Chester Zoo has been awarded a £532,179 partnership grant from the Westminster Foundation to help young people in the Chester area to create a “greener future”.
The funding will enable the zoo to support “the next generation of conservationists” to learn about conservation, experience the wellbeing benefits of connection to nature, lead positive change in their communities, and broaden their career aspirations.
The new initiative, which will see 4,500 children and young people participate in UK wildlife and conservation-focused education activities, will in particular seek to work with people aged between seven and 25 who face barriers to engaging in learning and who wouldn’t otherwise have regular access to nature or the wellbeing benefits that it provides.
Conservation education experts at the zoo say the five-year partnership with the Westminster Foundation, an independent grant making trust and registered charity
representing the charitable interests of The Duke of Westminster and Grosvenor businesses, will establish an active youth network in the region and leave a self-sustaining community with the knowledge, skills and capabilities to create lasting change.
Charlotte Smith, Director of Conservation Education and Engagement at Chester Zoo, said,
“Right now we’re facing a global biodiversity crisis. Never before has nature been in need of more help. It’s therefore vitally important that we help to foster a connection to nature in children and young people and empower them to make a difference. We must equip the next generation of conservationists with the skills, knowledge and confidence required to ensure a greener, more sustainable and brighter future for our planet, both for people and wildlife.
“From increasing the number of schools we work with, to creating and improving habitats for wildlife in schools grounds, to improving green spaces for community use, to showcasing careers in conservation to a wider talent pool of young people who may not previously have considered such roles, to establishing an active youth network, this grant will make a significant difference to improving nature in Cheshire, and will contribute greatly to the global effort to protect and restore biodiversity.”
The Duke of Westminster, Chair of the Westminster Foundation, added, “We are all custodians of the natural world, but the next generation of conservationists will play an integral role in helping overcome the significant environmental and biodiversity challenges we face today. As is often the case, we can draw hope from the next generation’s ability to inspire change.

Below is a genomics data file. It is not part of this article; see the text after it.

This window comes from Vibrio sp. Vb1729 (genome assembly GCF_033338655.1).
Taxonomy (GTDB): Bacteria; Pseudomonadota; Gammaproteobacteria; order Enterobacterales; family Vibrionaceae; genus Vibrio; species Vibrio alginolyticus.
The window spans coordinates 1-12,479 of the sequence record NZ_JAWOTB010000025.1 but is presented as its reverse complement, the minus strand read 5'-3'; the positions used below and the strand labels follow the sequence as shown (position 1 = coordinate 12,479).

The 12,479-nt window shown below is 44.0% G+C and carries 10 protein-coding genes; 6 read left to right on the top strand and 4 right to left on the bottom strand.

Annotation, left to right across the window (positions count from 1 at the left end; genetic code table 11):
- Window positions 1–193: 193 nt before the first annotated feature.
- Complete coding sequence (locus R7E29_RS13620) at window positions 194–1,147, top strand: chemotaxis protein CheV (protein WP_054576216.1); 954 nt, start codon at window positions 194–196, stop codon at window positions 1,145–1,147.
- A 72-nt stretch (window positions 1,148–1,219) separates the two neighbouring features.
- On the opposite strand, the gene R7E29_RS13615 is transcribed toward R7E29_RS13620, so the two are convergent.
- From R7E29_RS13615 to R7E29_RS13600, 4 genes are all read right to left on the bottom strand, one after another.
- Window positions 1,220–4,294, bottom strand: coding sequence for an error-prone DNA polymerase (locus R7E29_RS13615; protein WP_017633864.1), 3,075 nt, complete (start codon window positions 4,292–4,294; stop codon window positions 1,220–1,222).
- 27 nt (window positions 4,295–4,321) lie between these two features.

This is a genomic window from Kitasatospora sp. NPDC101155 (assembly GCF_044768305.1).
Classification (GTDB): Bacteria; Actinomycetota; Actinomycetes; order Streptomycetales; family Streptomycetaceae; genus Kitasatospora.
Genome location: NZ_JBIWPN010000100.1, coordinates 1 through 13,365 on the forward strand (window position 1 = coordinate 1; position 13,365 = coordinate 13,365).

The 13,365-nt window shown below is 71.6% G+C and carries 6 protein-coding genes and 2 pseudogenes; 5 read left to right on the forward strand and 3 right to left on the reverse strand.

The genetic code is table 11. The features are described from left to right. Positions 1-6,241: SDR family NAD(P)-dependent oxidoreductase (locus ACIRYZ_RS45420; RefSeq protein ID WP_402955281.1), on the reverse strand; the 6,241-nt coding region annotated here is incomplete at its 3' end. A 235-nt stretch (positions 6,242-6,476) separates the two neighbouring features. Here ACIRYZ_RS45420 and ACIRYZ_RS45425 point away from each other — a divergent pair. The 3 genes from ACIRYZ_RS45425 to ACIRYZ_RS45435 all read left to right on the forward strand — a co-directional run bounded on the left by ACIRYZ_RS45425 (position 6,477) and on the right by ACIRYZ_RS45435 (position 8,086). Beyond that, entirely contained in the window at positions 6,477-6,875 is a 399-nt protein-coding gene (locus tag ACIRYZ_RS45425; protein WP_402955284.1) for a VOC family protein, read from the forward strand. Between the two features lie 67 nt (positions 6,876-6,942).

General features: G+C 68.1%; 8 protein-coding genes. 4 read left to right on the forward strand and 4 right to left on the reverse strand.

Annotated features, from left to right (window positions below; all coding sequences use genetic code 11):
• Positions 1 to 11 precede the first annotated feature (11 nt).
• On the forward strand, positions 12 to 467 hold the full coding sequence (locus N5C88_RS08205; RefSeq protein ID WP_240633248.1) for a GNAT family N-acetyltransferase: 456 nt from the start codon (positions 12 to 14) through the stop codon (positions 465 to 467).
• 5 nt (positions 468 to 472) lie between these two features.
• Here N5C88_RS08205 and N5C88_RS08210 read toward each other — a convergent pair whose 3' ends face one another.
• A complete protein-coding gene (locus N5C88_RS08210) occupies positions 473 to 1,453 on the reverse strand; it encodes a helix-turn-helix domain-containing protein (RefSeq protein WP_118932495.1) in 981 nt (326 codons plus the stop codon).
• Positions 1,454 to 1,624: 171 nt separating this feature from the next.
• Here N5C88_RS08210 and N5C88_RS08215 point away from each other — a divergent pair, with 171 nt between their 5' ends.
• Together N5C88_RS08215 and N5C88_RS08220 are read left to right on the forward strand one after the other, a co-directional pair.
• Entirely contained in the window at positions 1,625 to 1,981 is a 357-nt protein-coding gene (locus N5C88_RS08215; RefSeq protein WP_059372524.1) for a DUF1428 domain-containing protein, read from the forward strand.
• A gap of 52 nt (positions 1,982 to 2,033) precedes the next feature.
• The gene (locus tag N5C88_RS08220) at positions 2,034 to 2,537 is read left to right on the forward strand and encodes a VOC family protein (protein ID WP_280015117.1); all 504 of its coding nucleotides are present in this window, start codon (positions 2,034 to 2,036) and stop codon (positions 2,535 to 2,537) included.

“We need to nurture their interest in conservation not only by providing opportunities for them to learn, but by listening and ensuring they have a say in how we move towards a greener future. Chester Zoo’s youth programme could not come at a more important time and I am delighted to continue my family’s longstanding support to the zoo through this new partnership with the Westminster Foundation.”
Education leaders from the zoo have long called for the government to galvanise the power of young people to address the role of the education system in protecting the environment – pushing for educational reform that will equip young people with the skills, tools and opportunities needed for them to help tackle the world’s environmental challenges and live more sustainably.
In recent years the zoo has worked to successfully incorporate conservation themes into the national curriculum across a number of subjects – from science and English to music and drama – all with the aim of encouraging children to address urgent environmental issues.
Meanwhile, since 2020, the zoo’s Youth Board – a group of young professionals and students aged between 18 and 25 who are helping to steer the future direction of the zoo to ensure it’s tackling issues that are most important to the younger generation – have hosted an annual Youth Symposium, giving a voice to young people from across the world of conservation.